Wednesday, March 23, 2011

A Fort and A Father

How many times have I journeyed to the tip of Michigan’s Upper Peninsula just to go through Fort Wilkins? That short vacation in 2003, with just my daughter and my mom, had to be at least the fifth. But that’s all right, because I will never get tired of imagining I am wearing a beastly hot long skirt, with an apron no less, hauling a basket of dirty laundry down to the edge of the lake. Maybe I am not into historical romances, but I am all over the historic stuff.

The day after Fort Wilkins, on our way home, we stopped at another place paying tribute to Michigan’s past. The Shrine of the Snowshoe Priest between Baraga and L’Anse. A 35-foot-high bronzed statue of Father Frederic Baraga rests on five arches, one for each of the five missions he founded. He naturally has a fascinating story, which I won’t cover completely. But let me say that he arrived in the UP in the 1830’s, ministered to both the Native Americans and the copper miners, covered a lot of ground on snowshoes, and became the first Bishop in the UP in 1853.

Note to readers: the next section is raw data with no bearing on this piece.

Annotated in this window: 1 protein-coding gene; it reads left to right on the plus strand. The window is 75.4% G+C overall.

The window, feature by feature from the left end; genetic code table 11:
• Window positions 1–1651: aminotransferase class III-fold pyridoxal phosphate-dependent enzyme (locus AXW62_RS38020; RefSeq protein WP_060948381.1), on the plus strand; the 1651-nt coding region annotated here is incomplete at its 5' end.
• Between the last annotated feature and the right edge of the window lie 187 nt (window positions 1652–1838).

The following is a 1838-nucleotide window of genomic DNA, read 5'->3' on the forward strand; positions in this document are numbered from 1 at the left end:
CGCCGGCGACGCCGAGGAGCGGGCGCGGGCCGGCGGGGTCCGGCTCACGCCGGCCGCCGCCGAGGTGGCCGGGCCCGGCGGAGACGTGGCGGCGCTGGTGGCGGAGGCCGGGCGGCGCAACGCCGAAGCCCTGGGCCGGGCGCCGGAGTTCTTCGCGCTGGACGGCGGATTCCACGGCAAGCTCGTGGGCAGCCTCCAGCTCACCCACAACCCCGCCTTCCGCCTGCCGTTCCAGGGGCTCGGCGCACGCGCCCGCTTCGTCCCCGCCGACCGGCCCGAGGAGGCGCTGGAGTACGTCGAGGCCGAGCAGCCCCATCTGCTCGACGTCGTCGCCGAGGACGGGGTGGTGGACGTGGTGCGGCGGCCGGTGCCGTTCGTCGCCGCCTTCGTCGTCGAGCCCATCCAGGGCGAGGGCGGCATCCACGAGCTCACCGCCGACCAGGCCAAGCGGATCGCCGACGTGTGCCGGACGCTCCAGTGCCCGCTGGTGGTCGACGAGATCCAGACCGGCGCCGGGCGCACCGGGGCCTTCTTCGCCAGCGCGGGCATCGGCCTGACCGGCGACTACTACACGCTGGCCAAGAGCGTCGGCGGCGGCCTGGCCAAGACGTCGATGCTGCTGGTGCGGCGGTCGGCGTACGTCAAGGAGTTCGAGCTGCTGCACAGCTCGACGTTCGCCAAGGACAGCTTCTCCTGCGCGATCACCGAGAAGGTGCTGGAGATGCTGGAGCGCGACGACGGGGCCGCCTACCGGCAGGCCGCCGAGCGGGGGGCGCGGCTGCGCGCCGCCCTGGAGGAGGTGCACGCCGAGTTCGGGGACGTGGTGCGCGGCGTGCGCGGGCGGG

In 1950, the Bishop Baraga Association was formed with the goal of having him sainted. The shrine was built because all saints need a shrine, but as near as I can tell, the Vatican hasn’t yet made up their mind on Father Baraga.

No comments: